H&M Group (Hennes Mauritz AB) is a Swedish global retail behemoth known for pioneering fast fashion. H&M Group also controls brands such as Cos, And Other Stories, Weekday and Monki. Offering cheap, trendy clothes in well-located retail stores in 69 countries and 43 online markets, it is no surprise that H&M is one of the most financially successful fashion companies in the world, second only in sales to Spain-based Inditex, Zara’s parent company.
Unlike Zara though, H&M are pushing sustainability hard. It began its foray into sustainability in the early 2000s, releasing its first sustainability report in 2002 and publishing them annually ever since. The report tracks the company’s progress against its sustainability targets and key goals. It also records its achievements and challenges.
In April 2012, committing further to sustainable fashion, H&M also released its ‘Conscious Collection’, a line of clothing made from fabrics such as organic cotton, Tencel, recycled polyester and organic linen. It continues to incorporate the latest sustainable textile innovations, such as ECONYL.
Then in 2013, it followed in Nike’s footsteps and became one of the first fashion retailers to make its supplier list public.
In its most recent report, the company reveals that by 2030, it aims to use only recycled or other sustainability sourced materials, and by 2040 it wants to be 100% “climate positive”.
With over 4,700 stores worldwide, roughly 171,000 employees, approximately 800 million customer transactions (for 2017), sales revenue exceeding US $25.191 billion (according to its 2016 annual report) and a business model built on selling low-cost, quickly-produced disposable fashion, we wonder:
Can H&M ever be sustainable?
First, let’s take a look at the history of H&M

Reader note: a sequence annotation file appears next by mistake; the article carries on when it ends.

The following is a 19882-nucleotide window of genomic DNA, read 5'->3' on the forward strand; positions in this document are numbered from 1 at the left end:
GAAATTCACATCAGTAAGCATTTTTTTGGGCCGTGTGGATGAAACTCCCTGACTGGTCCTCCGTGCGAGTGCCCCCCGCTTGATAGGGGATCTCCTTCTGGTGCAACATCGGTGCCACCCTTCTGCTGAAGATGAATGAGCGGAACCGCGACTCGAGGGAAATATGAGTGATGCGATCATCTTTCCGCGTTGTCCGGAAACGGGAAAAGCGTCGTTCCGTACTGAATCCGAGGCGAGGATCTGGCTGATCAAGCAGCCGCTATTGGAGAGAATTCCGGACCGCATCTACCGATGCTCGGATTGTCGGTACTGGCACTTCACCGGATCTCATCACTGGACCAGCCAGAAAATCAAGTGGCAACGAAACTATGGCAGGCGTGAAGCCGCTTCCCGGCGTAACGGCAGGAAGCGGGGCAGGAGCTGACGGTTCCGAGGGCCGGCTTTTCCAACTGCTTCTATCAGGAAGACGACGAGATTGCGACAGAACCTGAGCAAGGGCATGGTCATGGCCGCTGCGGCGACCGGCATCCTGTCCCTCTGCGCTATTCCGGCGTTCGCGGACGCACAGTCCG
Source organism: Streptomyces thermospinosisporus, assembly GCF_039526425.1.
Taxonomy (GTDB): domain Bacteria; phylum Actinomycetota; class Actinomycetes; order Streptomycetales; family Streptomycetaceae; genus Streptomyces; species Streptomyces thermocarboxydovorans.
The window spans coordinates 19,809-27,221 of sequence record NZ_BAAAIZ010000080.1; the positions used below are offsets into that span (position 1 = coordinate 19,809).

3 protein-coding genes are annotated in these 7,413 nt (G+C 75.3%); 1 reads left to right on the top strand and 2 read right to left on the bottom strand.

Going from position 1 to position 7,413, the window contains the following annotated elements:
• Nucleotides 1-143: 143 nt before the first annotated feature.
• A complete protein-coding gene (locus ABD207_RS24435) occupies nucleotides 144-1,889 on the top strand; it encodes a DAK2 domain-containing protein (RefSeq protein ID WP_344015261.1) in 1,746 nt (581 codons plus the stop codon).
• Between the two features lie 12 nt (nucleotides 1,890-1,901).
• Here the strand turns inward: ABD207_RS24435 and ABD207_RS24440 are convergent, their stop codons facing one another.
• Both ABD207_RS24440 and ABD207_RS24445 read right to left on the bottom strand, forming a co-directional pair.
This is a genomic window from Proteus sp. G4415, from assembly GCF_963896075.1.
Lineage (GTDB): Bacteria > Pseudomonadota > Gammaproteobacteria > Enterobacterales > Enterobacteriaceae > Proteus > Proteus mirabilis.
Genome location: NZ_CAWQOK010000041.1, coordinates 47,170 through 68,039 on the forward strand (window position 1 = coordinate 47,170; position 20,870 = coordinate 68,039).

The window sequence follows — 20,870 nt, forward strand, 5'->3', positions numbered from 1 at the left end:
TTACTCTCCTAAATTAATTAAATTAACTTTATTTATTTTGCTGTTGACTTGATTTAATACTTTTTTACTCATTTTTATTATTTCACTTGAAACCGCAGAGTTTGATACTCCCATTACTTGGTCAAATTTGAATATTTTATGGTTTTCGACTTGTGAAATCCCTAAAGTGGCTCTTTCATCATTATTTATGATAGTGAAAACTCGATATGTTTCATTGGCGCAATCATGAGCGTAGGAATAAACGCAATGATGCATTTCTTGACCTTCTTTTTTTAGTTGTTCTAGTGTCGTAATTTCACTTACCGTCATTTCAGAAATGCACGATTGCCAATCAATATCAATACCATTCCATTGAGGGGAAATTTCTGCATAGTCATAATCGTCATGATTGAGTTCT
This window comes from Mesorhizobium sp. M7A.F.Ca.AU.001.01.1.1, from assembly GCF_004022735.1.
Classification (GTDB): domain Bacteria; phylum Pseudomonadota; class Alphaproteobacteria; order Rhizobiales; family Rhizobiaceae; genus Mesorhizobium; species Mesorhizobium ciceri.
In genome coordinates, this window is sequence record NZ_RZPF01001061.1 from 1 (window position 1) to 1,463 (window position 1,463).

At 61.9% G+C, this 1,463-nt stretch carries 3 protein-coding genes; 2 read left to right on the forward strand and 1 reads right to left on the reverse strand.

H&M was founded in 1947 by Swedish entrepreneur Erling Persson, a salesman in the family cheese business. On a trip to the United States, he was impressed with the way American retail stores sold volumes of clothing at discount prices. Upon returning to Sweden, he launched the Hennes retail business, opening its first store in the Swedish city of Västerås and stocking it with womenswear sourced from independent Swedish designers and local manufacturers. According to the history page on its website, the business focussed on offering “frequently updated” affordable fashion for women. This unique value proposition proved fruitful; the business was able to undercut the expensive department stores and gain itself a loyal customer base of fashion-conscious women.
The business grew successful and in the following decades, it would eventually cater to men, babies, children and teens after it acquired Stockholm-based hunting apparel and fishing equipment business Mauritz Widforss. In 1968, the ‘M’ was included in the business name and it became known as Hennes & Mauritz.
With 42 stores located in Sweden, expanding throughout Europe was a natural progression. Hennes & Mauritz open stores in neighbouring countries Norway, Denmark, UK and Switzerland. In 1974, the business goes public and lists on the Stockholm Stock Exchange. In the same year, the business rebrands, abbreviating its name to just “H&M”. From here, H&M sets its sights on international expansion becoming the global fashion business we know today.
The Persson family still controls almost 70% of H&M’s voting shares and 36% of equity. The founder’s son Stefan Persson is chairman and according to Forbes magazine, is Sweden’s richest man amassing a fortune currently estimated at $15.3 billion. The chairman’s eldest son, Karl-Johan Persson, was appointed as CEO in July 2009 and continues to serve in this position.
H&M: Greenwashing its way to sustainability?